It’s been a tough year for those of us who regard music as an important pat of our lives. It didn’t start well when the news filtered through of the death of David Bowie – my favourite artist of all time. He has provided a soundtrack to my life.
But 2016 has been cruel on the music industry – like no other I can remember. It’s a sad list:
Glenn Frey (The Eagles)
Sir George Martin – producer of the Beatles
In fact the year has been tough on celebrities across the genre – Terry Wogan, Alan Rickman, Ronnie Corbett, Caroline Ahearne, Victoria Wood, Mohammed Ali, AA Gill and Andrew Sachs to name but a few.
You frequently hear that 2016 has been a ‘bad’ year, but this is a complex statistical landscape. The general view is that it has not been an unusually high year, but rather that we are seeing more celebrities now- we are 50 years on from the pop explosion of the 1960’s. We are also much more aware of celebrity now with social media.
Even so, the music industry has lost some real gems – who were not one hit wonders. Stars who stood the test of time. Their music will, of course live on. They leave us with some incredible soundtracks. When you have a moment listen to my favourite track – from the Serious Moonlight tour – Young Americans.
In the meantime we should remember that we do have just the one life …. we should remember to live it!
You might recall that I have been using ‘drone’ technology for some time. These amazing little machines are science fiction dream toys. But they are far from toys. I have had a drone for around 18 months. I have started to experiment with 3d building modelling – more on that later!
My first drone has seen better days. It may have had a few ‘heavy landings’. When DJI announced a new mother-ship (the DJI Mavic Pro) back in September I ordered one – via Amazon. The delivery date quickly slipped from 4th November to mid- December. This was not the fault of Amazon – DJI had clearly completely underestimated demand.
Last week I had a note that the drone was to be delivered on Saturday. And it did arrive – in part. The part included propellers, batteries and the charger. But sadly, no drone. What then happens is a long and painful battle with a computerised call-centre system. What has happened is that Amazon have split the pack of drone and ‘kit’. I know this because the nice lady operator told me she had just bizarrely spoken to someone who had the opposite parts to me – a drone but no batteries!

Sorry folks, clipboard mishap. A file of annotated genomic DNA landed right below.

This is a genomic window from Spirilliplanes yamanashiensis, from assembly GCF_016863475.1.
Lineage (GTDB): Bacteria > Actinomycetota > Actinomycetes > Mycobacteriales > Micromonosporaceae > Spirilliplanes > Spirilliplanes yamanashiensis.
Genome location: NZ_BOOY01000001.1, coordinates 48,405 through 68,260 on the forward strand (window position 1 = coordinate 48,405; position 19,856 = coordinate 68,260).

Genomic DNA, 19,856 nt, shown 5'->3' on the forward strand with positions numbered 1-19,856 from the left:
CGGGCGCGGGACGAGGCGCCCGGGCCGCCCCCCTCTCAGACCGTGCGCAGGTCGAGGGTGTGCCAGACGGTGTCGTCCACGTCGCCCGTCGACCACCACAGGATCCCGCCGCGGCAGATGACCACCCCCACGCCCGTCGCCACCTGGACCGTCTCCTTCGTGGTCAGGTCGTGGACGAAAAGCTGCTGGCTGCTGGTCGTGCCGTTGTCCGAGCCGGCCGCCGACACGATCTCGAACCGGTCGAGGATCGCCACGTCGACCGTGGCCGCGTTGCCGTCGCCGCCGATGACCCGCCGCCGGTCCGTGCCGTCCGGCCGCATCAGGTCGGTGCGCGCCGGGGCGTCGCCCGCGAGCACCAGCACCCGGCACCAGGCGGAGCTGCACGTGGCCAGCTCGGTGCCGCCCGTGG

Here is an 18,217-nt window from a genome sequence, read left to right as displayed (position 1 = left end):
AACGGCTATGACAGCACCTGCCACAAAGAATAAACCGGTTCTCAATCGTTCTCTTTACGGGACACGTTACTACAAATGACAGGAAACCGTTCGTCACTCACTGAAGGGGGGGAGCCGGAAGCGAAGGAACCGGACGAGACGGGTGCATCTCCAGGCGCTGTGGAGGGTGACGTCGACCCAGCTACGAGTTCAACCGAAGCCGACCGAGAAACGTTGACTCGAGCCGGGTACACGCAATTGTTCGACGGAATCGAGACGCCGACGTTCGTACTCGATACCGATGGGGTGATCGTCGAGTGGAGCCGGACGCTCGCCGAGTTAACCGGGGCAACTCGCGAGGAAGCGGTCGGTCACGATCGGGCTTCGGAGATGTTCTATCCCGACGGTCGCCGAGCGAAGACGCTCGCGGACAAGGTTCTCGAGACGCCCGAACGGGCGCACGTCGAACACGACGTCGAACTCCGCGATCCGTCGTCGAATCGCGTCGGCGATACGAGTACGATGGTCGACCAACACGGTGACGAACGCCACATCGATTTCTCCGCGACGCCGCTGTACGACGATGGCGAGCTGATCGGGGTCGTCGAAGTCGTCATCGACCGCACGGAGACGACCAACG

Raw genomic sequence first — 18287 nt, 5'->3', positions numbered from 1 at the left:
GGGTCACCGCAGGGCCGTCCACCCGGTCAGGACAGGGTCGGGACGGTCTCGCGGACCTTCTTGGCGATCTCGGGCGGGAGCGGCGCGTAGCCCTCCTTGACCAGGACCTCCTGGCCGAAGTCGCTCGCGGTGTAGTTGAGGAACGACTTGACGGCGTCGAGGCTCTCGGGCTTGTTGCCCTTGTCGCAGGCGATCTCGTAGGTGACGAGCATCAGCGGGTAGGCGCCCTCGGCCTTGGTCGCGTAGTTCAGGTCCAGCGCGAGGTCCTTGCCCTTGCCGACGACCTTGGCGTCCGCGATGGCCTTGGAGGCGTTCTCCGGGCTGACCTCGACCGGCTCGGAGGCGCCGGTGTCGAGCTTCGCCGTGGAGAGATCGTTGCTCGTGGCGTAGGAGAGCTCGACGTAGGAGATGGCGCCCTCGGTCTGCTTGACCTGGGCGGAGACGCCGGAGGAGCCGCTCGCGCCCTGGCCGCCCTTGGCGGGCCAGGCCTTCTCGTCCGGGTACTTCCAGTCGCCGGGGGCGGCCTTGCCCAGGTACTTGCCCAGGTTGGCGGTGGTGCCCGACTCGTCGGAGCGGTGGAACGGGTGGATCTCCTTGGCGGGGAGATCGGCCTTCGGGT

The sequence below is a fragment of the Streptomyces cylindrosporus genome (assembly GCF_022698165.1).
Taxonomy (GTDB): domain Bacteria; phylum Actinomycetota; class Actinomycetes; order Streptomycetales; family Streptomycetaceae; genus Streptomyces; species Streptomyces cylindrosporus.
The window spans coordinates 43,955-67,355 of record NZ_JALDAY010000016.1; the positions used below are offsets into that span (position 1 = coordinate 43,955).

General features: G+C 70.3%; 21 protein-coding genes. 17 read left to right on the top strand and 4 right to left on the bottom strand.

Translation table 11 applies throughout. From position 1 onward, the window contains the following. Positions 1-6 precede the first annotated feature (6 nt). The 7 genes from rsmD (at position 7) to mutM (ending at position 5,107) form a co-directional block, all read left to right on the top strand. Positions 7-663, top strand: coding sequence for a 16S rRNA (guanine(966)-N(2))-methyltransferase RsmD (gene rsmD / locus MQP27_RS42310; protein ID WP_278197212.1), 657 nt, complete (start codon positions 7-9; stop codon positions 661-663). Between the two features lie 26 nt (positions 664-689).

What then happens is frustrating beyond belief. I must return the ‘part’ for a refund. And Amazon have decided not to supply the DJI drones any more (due to the delivery problems). So, I must now order direct and go to the back of the queue. This is ‘unfortunate’ and Amazon are sorry, really sorry.
The tough part to this is that this is an Amazon error and the systems they have simply cannot deal with anything outside of the computer screen that run their business. After a bit of a fight they have added 30 days to my Prime membership. But that will only eat into my new wait time of 8 weeks from DJI.
Amazon is great for stuff when it is simple – but like most of these big organisations it is almost impossible for them to intervene on a human level. They could have put together the two parts when they got them back. That was not an option.
UPDATE… Thanks to my cousin John in Abingdon I now have a Mavic Pro – via Maplin. Fantastic customer service – they had a handful of machines in on Tuesday and I managed to snaffle one. Not had a chance to fly it yet…
Not much good has come so far from the Brexit vote back in June? Politics and the law have become entangled. My favoured holiday currency of the dollar has taken a pounding (every pun intended). The markets are still suffering uncertainty.
But I have been thinking. If we are leaving Europe – can we leave them with their funny little French measurements? To be honest Metric has not really caught on in my Industry. We seem to have acquired a special dispensation of refusing to move away from acres and square feet.
So, perhaps some good has come of the divorce decision?
Metrixit will surely find its place on the Oxford English in the next few years. It will be illegal to quote square metres or hectares?
I would like to tell you I have started the revolution – but in fairness I have never once adopted Metric. Hopefully, I don’t have to now.
Good news at last?
Well, I’ll be back tomorrow. I have a few things I need to share…
I promise not to be too grumpy! It is, after all, nearly Christmas apparently.